The Crash of Color


Tierazon fractal image modified with India Ink.8bf (fine black engraving lines) then uscomic.8bf (bright 4-color comic book color and colored lines).


I've always found making artwork like this to be fun and since it's just a hobby I've never really taken offense when this sort of thing has been described as "Eyecandy". I've never thought of imagery like this as serious art, that is noteworthy or important, but having done some research and thinking about serious art over the years since I started this hobby of digital/computer/generative - art - I'm beginning to see the serious art as being not so far removed from what is often called eyecandy.

What changed my mind about all this and got me started asking myself, "Is eyecandy really just eyecandy?" was a quote by Marius Watz:
The derogatory term “eye candy” has plagued digital art since its inception, and has often been used to deride generative visuals in particular.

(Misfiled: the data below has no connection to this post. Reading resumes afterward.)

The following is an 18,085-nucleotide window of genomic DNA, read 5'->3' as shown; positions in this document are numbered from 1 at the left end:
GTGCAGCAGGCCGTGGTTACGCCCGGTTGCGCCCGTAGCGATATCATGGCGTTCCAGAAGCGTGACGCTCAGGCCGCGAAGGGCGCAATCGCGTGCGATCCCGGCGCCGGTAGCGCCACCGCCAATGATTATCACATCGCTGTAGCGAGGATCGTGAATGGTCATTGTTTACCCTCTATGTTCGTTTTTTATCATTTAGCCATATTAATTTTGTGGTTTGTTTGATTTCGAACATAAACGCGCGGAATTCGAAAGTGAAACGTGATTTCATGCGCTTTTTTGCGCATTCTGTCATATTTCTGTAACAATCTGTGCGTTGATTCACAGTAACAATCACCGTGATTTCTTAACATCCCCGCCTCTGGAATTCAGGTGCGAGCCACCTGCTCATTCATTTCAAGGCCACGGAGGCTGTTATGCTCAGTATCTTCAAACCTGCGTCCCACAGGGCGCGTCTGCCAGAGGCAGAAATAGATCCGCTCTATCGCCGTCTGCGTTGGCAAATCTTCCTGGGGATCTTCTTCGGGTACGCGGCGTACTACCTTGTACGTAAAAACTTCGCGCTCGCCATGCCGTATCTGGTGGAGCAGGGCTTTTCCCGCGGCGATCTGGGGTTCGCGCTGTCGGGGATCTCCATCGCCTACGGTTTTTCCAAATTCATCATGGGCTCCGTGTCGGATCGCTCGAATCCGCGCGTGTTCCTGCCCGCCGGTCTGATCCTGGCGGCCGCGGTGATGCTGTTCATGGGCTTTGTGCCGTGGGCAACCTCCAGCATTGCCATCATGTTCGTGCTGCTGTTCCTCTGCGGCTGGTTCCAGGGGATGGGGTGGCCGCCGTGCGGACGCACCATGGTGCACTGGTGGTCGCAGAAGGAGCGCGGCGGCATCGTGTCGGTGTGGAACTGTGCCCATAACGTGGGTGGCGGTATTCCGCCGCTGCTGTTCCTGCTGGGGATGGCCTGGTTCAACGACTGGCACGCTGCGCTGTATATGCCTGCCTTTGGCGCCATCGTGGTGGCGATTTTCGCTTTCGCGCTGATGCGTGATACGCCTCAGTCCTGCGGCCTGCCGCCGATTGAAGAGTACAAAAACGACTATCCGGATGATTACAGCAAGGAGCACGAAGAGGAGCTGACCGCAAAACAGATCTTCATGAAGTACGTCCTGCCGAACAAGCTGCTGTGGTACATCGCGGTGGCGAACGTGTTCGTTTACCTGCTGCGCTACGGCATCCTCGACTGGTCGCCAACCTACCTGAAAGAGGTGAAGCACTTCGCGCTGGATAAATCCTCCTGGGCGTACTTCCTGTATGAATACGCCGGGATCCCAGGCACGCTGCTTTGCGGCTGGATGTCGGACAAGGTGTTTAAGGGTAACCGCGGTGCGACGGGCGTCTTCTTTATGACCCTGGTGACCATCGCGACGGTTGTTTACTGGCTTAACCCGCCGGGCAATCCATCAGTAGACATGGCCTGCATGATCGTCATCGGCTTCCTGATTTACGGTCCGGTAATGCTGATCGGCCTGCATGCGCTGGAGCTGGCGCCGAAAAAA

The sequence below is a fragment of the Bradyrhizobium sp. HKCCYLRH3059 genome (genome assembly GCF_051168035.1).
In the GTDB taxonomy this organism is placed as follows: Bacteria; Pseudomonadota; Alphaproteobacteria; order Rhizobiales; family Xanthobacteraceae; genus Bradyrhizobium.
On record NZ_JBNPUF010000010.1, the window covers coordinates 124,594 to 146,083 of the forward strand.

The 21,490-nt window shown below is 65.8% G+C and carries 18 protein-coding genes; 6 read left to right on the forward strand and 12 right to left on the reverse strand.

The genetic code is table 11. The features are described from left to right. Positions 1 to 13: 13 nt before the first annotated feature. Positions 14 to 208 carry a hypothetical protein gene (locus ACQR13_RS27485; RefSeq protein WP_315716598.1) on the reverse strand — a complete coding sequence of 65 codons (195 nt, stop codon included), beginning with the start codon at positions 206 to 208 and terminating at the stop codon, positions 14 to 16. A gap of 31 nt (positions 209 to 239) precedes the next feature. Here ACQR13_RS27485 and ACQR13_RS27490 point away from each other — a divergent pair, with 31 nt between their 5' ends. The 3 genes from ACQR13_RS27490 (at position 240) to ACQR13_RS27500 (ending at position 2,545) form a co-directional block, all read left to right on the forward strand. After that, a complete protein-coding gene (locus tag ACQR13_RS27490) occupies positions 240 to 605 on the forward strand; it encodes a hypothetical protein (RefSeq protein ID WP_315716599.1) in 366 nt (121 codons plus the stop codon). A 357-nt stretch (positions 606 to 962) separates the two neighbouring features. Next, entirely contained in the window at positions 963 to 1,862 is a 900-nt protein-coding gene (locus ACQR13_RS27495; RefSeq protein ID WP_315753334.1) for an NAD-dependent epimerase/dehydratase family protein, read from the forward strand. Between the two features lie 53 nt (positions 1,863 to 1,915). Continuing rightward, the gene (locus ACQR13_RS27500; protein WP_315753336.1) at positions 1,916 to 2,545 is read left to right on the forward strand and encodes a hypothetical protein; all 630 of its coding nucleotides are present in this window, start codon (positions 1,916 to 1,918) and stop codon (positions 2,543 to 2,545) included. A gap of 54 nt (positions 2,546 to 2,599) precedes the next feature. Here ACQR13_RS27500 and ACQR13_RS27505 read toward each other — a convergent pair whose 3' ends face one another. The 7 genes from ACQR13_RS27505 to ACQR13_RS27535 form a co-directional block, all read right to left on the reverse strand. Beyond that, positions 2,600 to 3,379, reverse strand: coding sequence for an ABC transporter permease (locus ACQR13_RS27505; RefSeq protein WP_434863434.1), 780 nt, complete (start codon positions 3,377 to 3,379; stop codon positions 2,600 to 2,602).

I think what it comes down to is partly a lack of intent. Since generative art is "generated" it seems reasonable to assume that such a process which is deliberately lacking in human manipulation and direction rarely produces work that expresses the inner thoughts and feelings of the artist. That alone used to be enough to persuade me that generative art wasn't serious stuff like the work of a real artist like Picasso or all those other serious folks.

Art that lacks expression or feeling must certainly be shallow, trivial stuff and consisting of nothing more than something "sweet" to look at - hence the eyecandy label.


The first image modified by Picture Chopper.8bf (Harry the Raver)


Although I feel there really is a category of art that is shallow and "pretty" and best described as eyecandy, I'm becoming convinced that there is another type of art that, for lack of proper understanding (including my own), forms a different type of art, posessing the more substantial qualities that fine art does, but which has been carelessly lumped in with the eyecandy simply because it shares the same digital and generative origins.

Sometimes the difference is plainly obvious, but more often one has to really think about what they're looking at and that can be challenging when the subject matter is largely abstract and open to various interpretations. Just like the crushed stuff I've got here...

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